Meet Filia Store, the Go-To Spot for Mexico City's Next-Gen Designers
Hypebae sits down with founder Daniela Navarrete to discuss curation, community and celebrating emerging brands.
Walking into Filia Store in Mexico City’s Juarez district feels like a utopic fever dream. What waits inside is a world designed by Daniela Navarrete, who’s wandering eye for beauty and gore has led her to build a hub for emerging designers to showcase their creations. While working as a stylist, Navarrete recognized that the best next-gen brands often lacked physical spaces to present their pieces so, she made it her mission to create one herself.
Having spent a month in CDMX, walking up the hidden stairs to the shop, I found an amalgamation of everything the city is about: community, creativity and craft. Both DIY and succinctly purposeful, the ethos of Filia Store permeates the space attracting people intrinsically linked to its community and brands including Marián Roma, Novedades, Sabrina Ol, Corrina Goutos and Closet Children.
Keep reading to hear more about Mexico City style, independent designers worth watching and the alluring world of Filia Store.
What is your favorite spot in Mexico City?
That’s a very hard one. There are many things happening and always someone creating something new. Many of those people are my close friends so, I go where the energy is flowing. If I have to choose one place, there is this park called Carpatos that is hidden under a bridge and it’s really cute.
How did Filia Store start for you? What was the initial idea?
When I graduated college, I started doing styling and I met a lot of designers and creators that were doing things that I liked. But, at that moment, most of them only sold their stuff on Instagram so, most people had never seen their work in real life. I feel like it’s very important to touch objects and garments and see them in person and I knew these designers were going to grow so, I wanted them to have a space to showcase their work.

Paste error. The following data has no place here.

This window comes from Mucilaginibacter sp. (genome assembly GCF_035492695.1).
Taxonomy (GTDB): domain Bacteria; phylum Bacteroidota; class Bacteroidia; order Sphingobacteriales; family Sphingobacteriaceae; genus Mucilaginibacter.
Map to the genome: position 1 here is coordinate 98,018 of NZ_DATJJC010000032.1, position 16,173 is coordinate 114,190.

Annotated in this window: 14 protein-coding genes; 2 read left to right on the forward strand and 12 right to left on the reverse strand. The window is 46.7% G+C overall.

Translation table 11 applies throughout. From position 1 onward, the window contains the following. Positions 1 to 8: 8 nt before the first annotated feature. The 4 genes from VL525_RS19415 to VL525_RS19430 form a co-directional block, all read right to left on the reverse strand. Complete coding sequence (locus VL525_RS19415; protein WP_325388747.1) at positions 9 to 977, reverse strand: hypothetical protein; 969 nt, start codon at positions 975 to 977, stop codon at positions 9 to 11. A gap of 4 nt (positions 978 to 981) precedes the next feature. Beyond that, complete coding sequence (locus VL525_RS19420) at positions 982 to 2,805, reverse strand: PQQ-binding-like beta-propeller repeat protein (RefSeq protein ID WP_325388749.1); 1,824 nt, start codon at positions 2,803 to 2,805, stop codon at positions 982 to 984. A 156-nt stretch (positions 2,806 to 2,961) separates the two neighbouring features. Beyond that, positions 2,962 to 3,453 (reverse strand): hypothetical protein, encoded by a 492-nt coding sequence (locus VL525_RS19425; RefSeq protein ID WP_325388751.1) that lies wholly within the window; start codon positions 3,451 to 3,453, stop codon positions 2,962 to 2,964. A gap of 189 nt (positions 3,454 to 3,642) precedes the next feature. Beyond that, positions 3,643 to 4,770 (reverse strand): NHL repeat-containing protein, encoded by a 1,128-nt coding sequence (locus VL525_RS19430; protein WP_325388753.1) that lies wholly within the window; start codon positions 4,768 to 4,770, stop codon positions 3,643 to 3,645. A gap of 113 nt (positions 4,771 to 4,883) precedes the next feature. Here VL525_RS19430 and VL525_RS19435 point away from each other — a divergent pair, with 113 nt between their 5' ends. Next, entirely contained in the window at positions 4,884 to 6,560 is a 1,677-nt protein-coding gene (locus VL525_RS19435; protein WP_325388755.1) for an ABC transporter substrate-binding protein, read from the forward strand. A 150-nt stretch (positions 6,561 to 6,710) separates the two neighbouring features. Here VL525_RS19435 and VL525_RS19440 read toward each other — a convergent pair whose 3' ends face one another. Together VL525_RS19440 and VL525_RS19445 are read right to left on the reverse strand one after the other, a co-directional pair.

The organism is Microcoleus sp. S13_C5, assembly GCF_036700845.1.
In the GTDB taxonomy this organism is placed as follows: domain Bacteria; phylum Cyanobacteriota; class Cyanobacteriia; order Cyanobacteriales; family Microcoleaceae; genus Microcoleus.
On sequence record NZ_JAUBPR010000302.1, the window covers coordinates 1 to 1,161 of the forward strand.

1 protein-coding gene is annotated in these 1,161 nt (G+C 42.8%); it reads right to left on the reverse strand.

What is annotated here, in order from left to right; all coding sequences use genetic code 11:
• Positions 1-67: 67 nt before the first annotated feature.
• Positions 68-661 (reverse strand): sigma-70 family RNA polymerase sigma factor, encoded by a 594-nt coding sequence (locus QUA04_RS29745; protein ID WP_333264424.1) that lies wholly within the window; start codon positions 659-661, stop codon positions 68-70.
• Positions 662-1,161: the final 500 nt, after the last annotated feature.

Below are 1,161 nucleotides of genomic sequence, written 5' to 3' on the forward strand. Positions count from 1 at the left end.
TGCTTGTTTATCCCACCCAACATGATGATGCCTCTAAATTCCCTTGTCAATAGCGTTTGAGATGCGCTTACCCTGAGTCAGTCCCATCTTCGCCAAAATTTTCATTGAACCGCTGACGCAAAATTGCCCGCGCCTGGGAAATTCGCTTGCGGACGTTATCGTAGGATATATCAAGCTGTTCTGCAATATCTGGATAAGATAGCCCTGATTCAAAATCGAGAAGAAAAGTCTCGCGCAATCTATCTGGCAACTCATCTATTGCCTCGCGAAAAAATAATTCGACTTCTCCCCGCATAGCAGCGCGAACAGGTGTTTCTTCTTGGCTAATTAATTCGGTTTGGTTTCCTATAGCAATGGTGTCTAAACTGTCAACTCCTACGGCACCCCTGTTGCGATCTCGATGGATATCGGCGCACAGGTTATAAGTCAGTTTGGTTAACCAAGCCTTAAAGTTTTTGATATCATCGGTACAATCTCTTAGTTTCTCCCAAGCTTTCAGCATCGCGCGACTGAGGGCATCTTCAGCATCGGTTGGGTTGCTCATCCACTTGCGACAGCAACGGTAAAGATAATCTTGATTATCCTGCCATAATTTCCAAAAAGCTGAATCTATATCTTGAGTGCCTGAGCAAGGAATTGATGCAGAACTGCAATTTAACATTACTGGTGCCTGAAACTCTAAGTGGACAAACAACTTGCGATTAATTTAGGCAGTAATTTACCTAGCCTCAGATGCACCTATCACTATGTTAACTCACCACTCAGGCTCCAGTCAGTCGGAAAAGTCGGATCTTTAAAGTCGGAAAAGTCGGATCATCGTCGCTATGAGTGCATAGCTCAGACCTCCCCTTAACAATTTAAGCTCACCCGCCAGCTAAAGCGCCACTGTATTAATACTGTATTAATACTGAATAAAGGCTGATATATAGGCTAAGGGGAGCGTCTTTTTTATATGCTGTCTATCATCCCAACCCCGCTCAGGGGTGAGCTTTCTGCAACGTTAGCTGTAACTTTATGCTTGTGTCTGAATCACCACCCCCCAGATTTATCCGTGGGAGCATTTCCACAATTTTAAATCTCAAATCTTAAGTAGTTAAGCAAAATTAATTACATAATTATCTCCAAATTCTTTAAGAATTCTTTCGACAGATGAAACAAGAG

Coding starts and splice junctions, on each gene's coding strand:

Right now, these brands that at the beginning were just selling on Instagram, they now have a lot of spots internationally and that’s amazing. As for the name, I was just browsing a Greek dictionary and “Filia” stood out. It means an “Abnormal attraction to a person, object or feeling.” I liked it and the way it sounded, so we went from there.
Talk us through your methodology for curation. How do you find these designers and strike the perfect balance between the garments and objects you showcase?
I’ve asked this question to myself a lot and mostly it’s instinct. I don’t want to just choose things that I like, but I think the line that I have found most in common with these brands is that they are all new. Most of the designers are very young and they don’t even know how taxes work, but they’re starting a collection. I’ve been pretty lucky because many of these people are close to me and Filia has grown through word-of-mouth.
Are all of the designers based in Mexico?
All of them were based in Mexico when it started. But right now, I am trying to spread internationally. That’s something great about this moment in history with the internet. There’s a lot of negative things about the internet, but it’s very helpful in that you can just send a message to someone you like and connect with people that are very far away.
Who are your favorite designers at Filia Store right now?